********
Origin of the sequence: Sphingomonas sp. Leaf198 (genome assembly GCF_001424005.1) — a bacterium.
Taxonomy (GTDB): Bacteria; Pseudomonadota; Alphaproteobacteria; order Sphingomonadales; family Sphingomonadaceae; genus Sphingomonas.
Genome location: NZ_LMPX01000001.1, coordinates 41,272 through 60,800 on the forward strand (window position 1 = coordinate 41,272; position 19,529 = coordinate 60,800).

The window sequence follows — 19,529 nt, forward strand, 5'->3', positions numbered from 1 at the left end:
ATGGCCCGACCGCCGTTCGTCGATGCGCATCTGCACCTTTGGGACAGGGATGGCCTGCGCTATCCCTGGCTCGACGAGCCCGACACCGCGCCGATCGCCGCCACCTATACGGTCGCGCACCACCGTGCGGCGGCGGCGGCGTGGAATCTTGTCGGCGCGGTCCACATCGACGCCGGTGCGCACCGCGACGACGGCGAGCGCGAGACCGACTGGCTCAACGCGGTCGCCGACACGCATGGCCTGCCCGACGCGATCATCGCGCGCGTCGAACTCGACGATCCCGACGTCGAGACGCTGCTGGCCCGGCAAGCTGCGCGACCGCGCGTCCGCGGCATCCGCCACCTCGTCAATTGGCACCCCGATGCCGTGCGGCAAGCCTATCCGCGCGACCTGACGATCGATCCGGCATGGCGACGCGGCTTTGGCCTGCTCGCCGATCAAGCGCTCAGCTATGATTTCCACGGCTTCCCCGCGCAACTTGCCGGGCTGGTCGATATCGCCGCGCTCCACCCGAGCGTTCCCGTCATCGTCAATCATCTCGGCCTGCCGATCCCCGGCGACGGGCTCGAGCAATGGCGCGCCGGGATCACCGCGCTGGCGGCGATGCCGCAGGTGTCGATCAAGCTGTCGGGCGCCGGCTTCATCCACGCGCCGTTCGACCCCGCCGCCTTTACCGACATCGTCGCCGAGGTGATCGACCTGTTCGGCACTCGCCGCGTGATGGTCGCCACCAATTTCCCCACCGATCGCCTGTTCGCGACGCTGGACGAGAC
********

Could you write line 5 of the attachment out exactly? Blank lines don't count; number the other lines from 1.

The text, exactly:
ATGGCCCGACCGCCGTTCGTCGATGCGCATCTGCACCTTTGGGACAGGGATGGCCTGCGCTATCCCTGGCTCGACGAGCCCGACACCGCGCCGATCGCCGCCACCTATACGGTCGCGCACCACCGTGCGGCGGCGGCGGCGTGGAATCTTGTCGGCGCGGTCCACATCGACGCCGGTGCGCACCGCGACGACGGCGAGCGCGAGACCGACTGGCTCAACGCGGTCGCCGACACGCATGGCCTGCCCGACGCGATCATCGCGCGCGTCGAACTCGACGATCCCGACGTCGAGACGCTGCTGGCCCGGCAAGCTGCGCGACCGCGCGTCCGCGGCATCCGCCACCTCGTCAATTGGCACCCCGATGCCGTGCGGCAAGCCTATCCGCGCGACCTGACGATCGATCCGGCATGGCGACGCGGCTTTGGCCTGCTCGCCGATCAAGCGCTCAGCTATGATTTCCACGGCTTCCCCGCGCAACTTGCCGGGCTGGTCGATATCGCCGCGCTCCACCCGAGCGTTCCCGTCATCGTCAATCATCTCGGCCTGCCGATCCCCGGCGACGGGCTCGAGCAATGGCGCGCCGGGATCACCGCGCTGGCGGCGATGCCGCAGGTGTCGATCAAGCTGTCGGGCGCCGGCTTCATCCACGCGCCGTTCGACCCCGCCGCCTTTACCGACATCGTCGCCGAGGTGATCGACCTGTTCGGCACTCGCCGCGTGATGGTCGCCACCAATTTCCCCACCGATCGCCTGTTCGCGACGCTGGACGAGAC